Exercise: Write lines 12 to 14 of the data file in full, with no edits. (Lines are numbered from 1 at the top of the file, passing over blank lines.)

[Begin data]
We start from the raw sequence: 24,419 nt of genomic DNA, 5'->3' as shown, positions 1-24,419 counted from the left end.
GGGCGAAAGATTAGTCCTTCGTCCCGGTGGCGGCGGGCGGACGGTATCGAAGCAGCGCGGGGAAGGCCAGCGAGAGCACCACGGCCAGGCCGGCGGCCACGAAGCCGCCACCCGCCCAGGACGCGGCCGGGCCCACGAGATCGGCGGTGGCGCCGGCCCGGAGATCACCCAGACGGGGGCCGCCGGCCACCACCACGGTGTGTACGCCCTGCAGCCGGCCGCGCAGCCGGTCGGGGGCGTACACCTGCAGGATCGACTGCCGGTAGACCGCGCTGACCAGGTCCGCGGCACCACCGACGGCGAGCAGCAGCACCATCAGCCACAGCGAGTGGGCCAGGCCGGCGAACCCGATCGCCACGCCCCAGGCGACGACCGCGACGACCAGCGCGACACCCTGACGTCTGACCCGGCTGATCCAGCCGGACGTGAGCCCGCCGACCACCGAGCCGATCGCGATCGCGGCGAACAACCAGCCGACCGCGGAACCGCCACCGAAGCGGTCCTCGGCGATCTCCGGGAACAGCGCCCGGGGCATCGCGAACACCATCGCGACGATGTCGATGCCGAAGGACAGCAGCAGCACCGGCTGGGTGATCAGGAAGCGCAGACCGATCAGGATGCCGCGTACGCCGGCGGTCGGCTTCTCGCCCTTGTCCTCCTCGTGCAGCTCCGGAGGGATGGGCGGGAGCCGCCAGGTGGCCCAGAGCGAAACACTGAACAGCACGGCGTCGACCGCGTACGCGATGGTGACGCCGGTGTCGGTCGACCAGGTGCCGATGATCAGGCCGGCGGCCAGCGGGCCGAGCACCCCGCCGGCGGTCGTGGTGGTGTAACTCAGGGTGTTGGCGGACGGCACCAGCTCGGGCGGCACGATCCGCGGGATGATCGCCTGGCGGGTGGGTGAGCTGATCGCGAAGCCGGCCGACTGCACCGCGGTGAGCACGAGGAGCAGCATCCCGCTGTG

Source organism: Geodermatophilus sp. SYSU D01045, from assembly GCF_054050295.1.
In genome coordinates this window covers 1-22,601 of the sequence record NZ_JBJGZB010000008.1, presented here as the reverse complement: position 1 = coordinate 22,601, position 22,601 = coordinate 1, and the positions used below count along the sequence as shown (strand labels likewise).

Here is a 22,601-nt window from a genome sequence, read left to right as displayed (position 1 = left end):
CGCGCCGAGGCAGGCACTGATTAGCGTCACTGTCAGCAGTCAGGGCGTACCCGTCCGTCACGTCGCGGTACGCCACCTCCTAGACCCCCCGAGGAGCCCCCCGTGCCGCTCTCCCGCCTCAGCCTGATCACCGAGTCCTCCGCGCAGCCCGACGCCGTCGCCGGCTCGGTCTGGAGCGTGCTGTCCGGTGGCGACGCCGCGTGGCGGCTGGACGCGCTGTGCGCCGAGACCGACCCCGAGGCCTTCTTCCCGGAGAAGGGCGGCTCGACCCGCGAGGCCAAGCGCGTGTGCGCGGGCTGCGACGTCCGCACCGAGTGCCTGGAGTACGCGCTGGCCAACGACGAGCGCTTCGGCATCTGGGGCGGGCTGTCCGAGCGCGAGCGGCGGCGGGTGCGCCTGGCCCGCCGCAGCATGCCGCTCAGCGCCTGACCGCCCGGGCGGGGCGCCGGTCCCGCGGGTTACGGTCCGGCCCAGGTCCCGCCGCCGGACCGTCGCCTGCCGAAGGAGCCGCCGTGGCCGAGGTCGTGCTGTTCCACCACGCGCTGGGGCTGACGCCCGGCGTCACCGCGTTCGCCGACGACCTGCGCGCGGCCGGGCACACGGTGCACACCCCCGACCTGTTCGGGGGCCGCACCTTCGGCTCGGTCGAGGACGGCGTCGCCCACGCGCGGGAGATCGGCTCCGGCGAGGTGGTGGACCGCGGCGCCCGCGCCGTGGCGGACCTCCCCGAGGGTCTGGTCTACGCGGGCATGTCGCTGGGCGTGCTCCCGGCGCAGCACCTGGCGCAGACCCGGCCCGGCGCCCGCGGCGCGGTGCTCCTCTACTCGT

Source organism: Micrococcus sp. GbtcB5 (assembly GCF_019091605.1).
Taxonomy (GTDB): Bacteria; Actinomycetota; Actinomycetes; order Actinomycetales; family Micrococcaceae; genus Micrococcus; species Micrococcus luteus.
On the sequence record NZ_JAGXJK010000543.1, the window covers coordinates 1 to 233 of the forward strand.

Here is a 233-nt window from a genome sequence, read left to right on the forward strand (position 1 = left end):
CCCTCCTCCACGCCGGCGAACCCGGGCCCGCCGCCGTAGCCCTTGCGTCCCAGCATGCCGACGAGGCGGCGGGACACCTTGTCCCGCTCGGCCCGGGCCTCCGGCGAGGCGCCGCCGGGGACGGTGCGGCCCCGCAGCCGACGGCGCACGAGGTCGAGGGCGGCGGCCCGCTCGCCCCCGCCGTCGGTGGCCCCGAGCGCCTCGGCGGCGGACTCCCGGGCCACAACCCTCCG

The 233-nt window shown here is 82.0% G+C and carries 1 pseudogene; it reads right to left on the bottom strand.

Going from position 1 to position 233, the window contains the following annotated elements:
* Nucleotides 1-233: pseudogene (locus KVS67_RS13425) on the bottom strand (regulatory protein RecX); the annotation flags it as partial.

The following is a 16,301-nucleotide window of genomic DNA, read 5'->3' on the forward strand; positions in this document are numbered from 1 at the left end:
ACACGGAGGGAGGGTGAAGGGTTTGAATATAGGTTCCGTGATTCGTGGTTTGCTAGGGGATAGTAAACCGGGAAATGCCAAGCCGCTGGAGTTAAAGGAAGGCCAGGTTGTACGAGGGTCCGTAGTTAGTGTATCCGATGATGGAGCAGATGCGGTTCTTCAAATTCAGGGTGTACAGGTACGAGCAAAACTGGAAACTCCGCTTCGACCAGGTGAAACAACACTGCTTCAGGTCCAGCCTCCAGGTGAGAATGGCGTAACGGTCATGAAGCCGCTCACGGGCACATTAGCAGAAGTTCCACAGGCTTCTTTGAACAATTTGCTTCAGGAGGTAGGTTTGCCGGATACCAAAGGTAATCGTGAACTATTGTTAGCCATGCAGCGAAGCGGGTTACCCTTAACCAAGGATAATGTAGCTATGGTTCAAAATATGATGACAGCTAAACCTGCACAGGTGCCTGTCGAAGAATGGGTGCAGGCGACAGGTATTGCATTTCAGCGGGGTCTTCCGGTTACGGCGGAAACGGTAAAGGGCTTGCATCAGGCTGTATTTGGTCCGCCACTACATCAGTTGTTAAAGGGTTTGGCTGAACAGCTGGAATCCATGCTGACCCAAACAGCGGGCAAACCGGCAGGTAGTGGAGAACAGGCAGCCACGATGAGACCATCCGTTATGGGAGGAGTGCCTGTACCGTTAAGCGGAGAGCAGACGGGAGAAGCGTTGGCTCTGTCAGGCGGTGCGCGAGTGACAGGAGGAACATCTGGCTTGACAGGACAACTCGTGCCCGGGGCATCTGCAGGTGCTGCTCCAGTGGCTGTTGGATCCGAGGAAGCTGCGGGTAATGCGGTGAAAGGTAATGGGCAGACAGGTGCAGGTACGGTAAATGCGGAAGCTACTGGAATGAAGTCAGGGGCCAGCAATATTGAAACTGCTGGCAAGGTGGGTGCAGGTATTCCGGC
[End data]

The 233-nt window shown here is 82.0% G+C and carries 1 pseudogene; it reads right to left on the bottom strand.

Going from position 1 to position 233, the window contains the following annotated elements:
* Nucleotides 1-233: pseudogene (locus KVS67_RS13425) on the bottom strand (regulatory protein RecX); the annotation flags it as partial.